All that – the new society, the strange way of seeing things, even the way that, the moment they’d come to Avalon Antoine had been captured and held hostage by Sydell – should have scared her, and it had, as had her servitude to Sydell while trying to earn Antoine’s redemption. But she had never been this scared.
At first she thought that she would have earned Antoine’s way out. By the time she realized that wasn’t possible… She swallowed hard at the memory of Antoine’s animated corpse. By the time she’d realized she couldn’t save him, things had gone too far out of control for her to feel fear as such. She’d been too busy saving Seraphim and… and a fine muddle she’d made of that. Maybe that was why in the fairytales they never had the princess rescue the handsome hero.
But no, truth be told, the handsome hero had also made a muddle of it. At least, he wasn’t here, she thought, in this net into which the rest of them were caught, spinning over what appeared to be an endless void, punctured with pinpoints of star light.
She closed her eyes and told herself – hard – that there was no net, no pinpoints. That she was free and near the throne room. But nothing changed. She could feel the threads of the net – thick, and made of what fishing line would be if it were as thick as mooring ropes – digging into her back. She could feel Akakios’ bare feet digging into her side. And she could smell them all: sweat and fear and various grooming products.
Her eyes came open again. There was absolutely no point closing your eyes and pretending, if you couldn’t, in any way, make it true. People had pulled away from the center, by their weight creating niches in the net which allowed them to spread out. Michael – she assumed he was Michael, since he looked like the changelling she’d first seen in Michael’s workshop – sat sprawled, his back propped on the side of the net, his arms akimbo. His eyes had lost their vacant, shiny look, and his brows were now knit, over his nose, in a puzzled frown so reminiscent of Seraphim it made something within her ache.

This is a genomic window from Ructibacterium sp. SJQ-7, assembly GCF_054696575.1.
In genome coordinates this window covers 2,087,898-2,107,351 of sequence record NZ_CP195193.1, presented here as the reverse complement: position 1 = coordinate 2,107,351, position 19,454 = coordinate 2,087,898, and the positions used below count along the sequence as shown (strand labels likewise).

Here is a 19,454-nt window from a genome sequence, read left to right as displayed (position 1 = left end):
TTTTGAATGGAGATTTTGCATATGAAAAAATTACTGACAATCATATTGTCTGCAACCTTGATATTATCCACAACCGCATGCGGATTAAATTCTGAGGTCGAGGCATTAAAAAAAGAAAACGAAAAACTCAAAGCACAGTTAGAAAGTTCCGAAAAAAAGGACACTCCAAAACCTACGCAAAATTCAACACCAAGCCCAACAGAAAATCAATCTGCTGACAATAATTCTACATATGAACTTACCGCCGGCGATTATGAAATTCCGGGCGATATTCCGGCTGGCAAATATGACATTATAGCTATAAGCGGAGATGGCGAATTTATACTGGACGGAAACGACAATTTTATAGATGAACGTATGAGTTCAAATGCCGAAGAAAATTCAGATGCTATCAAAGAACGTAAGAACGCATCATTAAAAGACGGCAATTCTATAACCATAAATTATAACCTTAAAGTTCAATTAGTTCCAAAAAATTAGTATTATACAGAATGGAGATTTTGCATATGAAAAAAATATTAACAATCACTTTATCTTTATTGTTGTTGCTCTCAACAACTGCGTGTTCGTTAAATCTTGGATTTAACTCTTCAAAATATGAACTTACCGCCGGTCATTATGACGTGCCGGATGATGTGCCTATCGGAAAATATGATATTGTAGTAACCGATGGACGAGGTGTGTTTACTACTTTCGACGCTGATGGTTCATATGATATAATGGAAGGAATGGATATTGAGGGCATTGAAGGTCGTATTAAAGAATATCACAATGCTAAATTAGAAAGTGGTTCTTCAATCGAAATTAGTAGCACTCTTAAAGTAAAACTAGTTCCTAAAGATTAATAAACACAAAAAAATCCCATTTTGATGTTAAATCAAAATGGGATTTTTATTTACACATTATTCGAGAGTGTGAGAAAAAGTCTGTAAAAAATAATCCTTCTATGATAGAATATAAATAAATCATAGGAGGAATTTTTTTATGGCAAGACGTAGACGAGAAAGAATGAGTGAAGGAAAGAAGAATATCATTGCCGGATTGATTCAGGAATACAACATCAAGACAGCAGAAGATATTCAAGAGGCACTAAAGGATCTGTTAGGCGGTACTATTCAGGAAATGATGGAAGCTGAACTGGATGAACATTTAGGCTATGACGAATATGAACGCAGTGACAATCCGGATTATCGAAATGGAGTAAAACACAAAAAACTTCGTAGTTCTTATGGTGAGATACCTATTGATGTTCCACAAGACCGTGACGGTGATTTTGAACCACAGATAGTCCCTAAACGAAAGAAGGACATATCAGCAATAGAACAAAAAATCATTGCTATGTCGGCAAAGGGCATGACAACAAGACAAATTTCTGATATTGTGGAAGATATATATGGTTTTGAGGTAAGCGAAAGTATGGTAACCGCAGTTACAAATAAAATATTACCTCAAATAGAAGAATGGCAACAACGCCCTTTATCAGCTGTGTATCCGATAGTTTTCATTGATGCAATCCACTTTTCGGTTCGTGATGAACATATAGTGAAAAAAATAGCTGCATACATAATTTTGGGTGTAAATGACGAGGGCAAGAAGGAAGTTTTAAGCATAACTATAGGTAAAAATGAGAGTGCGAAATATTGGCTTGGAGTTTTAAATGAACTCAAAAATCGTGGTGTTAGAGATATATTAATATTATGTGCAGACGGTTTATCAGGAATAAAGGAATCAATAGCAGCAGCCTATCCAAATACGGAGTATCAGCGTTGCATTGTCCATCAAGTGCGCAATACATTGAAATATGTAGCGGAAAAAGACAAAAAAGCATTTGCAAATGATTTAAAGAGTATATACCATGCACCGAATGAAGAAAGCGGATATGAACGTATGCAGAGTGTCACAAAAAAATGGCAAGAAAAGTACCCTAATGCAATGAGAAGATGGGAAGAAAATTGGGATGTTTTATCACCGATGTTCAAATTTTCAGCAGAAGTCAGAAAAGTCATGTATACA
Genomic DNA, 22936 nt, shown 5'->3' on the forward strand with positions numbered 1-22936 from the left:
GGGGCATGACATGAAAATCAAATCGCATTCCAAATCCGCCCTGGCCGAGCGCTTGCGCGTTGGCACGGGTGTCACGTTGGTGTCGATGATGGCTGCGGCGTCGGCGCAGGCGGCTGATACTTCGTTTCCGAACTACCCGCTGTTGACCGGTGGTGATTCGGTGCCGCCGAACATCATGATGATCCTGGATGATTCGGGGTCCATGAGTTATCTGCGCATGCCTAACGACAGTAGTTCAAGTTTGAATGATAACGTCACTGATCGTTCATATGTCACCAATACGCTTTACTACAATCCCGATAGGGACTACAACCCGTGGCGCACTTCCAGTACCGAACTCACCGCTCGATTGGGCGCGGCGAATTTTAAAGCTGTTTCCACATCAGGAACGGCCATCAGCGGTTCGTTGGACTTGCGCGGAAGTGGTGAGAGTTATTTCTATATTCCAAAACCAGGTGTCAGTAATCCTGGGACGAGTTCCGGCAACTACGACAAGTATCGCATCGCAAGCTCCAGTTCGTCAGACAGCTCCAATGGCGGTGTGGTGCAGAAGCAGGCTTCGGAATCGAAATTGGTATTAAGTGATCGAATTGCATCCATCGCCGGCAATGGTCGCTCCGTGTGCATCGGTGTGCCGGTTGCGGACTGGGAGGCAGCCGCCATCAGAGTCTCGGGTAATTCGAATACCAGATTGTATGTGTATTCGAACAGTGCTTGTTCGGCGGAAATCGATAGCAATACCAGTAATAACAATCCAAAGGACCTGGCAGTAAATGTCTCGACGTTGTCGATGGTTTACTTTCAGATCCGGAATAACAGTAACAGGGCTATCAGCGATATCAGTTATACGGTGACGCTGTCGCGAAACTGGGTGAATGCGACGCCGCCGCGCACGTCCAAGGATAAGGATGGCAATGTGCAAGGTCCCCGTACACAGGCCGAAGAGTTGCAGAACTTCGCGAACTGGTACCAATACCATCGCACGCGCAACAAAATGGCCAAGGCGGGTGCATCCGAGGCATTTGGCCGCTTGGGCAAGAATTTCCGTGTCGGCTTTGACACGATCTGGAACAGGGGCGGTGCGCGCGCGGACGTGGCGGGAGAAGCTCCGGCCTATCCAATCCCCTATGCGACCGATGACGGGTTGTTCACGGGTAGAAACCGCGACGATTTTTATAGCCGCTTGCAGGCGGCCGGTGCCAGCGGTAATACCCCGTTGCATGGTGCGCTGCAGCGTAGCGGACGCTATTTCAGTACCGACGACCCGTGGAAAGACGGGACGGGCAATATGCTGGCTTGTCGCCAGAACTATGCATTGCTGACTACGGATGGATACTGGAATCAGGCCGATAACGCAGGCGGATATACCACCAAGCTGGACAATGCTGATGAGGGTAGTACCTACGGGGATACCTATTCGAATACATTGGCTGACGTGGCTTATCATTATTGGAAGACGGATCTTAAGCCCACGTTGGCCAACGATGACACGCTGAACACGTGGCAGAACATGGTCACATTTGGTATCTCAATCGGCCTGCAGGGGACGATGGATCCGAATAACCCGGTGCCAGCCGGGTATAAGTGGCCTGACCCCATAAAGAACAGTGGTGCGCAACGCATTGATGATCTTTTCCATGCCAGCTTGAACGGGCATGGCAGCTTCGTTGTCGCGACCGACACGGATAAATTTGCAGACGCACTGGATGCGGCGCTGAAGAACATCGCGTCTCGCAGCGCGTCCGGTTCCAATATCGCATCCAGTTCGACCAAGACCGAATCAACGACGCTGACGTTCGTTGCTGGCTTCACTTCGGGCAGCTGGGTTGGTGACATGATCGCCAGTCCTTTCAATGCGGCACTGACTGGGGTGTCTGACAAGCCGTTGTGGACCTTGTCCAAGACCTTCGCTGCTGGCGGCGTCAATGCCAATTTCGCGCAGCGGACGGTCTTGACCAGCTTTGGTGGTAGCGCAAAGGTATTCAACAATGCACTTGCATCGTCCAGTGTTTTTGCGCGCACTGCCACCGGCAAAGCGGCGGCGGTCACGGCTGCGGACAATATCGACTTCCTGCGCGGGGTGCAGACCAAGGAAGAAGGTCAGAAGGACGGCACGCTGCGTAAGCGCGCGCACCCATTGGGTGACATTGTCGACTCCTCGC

Caroline and Akakios had backed away together. Nell noted they were holding hands, and cringed a little inwardly, wondering what Seraphim would think of that. A lady in Avalon had limited say on who she wished to marry, and Nell would be willing to bet even a Centaur Prince would not be considered a eligible match.
A quick look at the remaining person, Gabriel Penn, lying still at the bottom of the net, looking up at the top where the net was gathered and held. It was nebulous up there, and Nell could not see how or what held it. “It will not disappear, no matter how much I think about it being gone,” she told Gabriel.
He turned to look at her, and she scuttled back, alarmed. He looked… wild – she thought. His hair had now come completely undone, and there was an odd shine to his eyes: not like Michael’s but more as though he were laughing wildly at some joke only he knew. In their situation, she couldn’t imagine what that would be.